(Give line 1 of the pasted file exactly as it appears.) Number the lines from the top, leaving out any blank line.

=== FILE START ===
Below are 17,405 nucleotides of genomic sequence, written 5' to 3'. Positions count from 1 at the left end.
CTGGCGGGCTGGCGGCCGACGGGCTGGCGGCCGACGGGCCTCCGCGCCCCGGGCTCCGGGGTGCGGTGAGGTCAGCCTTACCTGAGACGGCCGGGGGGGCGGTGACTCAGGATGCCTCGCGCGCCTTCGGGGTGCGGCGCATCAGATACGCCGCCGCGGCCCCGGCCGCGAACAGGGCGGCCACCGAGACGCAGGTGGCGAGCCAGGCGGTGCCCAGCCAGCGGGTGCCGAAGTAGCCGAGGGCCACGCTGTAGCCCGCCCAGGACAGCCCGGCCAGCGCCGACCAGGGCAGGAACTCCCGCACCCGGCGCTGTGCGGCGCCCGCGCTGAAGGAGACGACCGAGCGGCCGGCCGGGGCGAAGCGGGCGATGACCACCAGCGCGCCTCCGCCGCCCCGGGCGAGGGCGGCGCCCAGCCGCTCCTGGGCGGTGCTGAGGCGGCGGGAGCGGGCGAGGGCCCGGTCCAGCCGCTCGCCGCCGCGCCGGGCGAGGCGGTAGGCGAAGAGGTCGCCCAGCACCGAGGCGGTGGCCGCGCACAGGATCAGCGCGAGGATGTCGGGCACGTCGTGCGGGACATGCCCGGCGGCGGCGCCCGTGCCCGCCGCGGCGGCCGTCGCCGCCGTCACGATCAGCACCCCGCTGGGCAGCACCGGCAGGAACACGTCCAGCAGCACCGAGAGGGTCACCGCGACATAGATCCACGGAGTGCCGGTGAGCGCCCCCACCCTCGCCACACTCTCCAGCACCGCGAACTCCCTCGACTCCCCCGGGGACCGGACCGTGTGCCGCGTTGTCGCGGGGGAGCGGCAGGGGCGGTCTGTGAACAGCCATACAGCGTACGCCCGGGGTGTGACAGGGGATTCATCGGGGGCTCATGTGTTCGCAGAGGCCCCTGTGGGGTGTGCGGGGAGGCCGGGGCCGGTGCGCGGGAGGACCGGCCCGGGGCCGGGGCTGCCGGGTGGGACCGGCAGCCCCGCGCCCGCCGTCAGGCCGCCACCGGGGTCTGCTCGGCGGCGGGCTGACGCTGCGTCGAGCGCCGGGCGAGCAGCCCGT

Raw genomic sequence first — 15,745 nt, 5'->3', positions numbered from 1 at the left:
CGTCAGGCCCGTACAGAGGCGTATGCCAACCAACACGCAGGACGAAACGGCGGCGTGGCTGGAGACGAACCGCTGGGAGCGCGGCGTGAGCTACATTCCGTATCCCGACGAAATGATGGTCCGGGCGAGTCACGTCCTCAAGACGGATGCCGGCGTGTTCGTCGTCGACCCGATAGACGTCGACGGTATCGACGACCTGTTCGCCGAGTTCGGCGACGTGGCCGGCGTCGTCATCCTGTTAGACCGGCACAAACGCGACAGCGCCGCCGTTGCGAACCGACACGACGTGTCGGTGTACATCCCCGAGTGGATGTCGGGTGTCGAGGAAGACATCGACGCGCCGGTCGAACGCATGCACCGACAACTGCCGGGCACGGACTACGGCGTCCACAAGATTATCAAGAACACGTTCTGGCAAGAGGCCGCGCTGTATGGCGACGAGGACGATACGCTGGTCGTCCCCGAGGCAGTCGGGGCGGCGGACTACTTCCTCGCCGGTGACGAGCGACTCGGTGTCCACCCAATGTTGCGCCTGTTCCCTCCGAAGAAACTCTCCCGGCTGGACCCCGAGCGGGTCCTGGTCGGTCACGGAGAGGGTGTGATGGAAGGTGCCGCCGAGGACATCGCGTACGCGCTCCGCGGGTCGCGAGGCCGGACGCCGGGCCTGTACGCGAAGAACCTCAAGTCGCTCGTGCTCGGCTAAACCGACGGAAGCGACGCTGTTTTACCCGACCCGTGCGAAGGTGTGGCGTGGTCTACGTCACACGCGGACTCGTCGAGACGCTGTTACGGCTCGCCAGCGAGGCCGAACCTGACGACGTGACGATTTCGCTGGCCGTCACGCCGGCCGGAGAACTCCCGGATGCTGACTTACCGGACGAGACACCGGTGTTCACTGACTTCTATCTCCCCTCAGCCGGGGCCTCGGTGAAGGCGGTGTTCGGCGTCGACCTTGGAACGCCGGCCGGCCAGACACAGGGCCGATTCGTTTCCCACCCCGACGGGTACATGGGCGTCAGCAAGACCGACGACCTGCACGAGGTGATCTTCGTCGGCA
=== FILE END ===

Below are 17,405 nucleotides of genomic sequence, written 5' to 3'. Positions count from 1 at the left end.